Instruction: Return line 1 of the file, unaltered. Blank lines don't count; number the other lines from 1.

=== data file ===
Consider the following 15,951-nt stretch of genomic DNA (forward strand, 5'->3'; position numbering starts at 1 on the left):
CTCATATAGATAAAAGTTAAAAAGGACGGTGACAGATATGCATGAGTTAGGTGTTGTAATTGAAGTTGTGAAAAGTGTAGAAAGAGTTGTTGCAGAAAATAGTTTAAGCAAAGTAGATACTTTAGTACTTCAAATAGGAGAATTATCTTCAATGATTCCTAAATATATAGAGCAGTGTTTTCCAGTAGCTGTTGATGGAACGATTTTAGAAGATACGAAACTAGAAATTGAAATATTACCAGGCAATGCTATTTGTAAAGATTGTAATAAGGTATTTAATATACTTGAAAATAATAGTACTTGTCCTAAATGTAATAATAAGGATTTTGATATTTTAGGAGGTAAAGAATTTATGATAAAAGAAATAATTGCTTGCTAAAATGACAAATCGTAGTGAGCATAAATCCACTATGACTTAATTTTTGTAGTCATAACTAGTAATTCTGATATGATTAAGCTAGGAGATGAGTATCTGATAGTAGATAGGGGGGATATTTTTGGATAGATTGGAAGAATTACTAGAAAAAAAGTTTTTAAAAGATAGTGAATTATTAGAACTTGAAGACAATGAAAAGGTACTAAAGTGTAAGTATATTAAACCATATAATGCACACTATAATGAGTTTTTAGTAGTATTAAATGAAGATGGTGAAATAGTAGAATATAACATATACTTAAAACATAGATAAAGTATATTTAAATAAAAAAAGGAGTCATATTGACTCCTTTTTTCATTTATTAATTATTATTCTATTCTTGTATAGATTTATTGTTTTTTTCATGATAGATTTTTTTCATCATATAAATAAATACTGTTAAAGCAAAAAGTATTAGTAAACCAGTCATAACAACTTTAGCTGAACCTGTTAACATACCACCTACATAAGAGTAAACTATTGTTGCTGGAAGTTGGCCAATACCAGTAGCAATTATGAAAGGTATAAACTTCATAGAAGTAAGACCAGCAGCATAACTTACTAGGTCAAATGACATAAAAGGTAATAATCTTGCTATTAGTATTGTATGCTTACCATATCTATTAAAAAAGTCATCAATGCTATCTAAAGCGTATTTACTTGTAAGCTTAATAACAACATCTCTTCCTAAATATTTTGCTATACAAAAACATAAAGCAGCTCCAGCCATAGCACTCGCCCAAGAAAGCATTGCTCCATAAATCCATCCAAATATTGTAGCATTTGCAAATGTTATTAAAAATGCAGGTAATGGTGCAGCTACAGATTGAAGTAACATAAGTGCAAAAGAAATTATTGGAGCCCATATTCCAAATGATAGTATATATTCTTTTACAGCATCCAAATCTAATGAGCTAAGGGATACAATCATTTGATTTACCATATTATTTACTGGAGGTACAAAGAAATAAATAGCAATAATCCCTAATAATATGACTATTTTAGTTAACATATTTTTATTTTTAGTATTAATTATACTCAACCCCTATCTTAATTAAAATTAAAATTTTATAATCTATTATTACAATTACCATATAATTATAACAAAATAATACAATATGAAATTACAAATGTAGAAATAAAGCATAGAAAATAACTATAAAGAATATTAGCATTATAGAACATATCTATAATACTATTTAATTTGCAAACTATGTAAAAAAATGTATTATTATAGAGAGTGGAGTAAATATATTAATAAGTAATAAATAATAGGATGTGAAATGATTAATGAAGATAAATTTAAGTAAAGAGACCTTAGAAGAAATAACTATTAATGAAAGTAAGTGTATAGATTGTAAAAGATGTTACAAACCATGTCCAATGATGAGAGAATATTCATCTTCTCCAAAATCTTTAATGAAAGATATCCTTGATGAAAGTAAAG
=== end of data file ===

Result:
Consider the following 15,951-nt stretch of genomic DNA (forward strand, 5'->3'; position numbering starts at 1 on the left):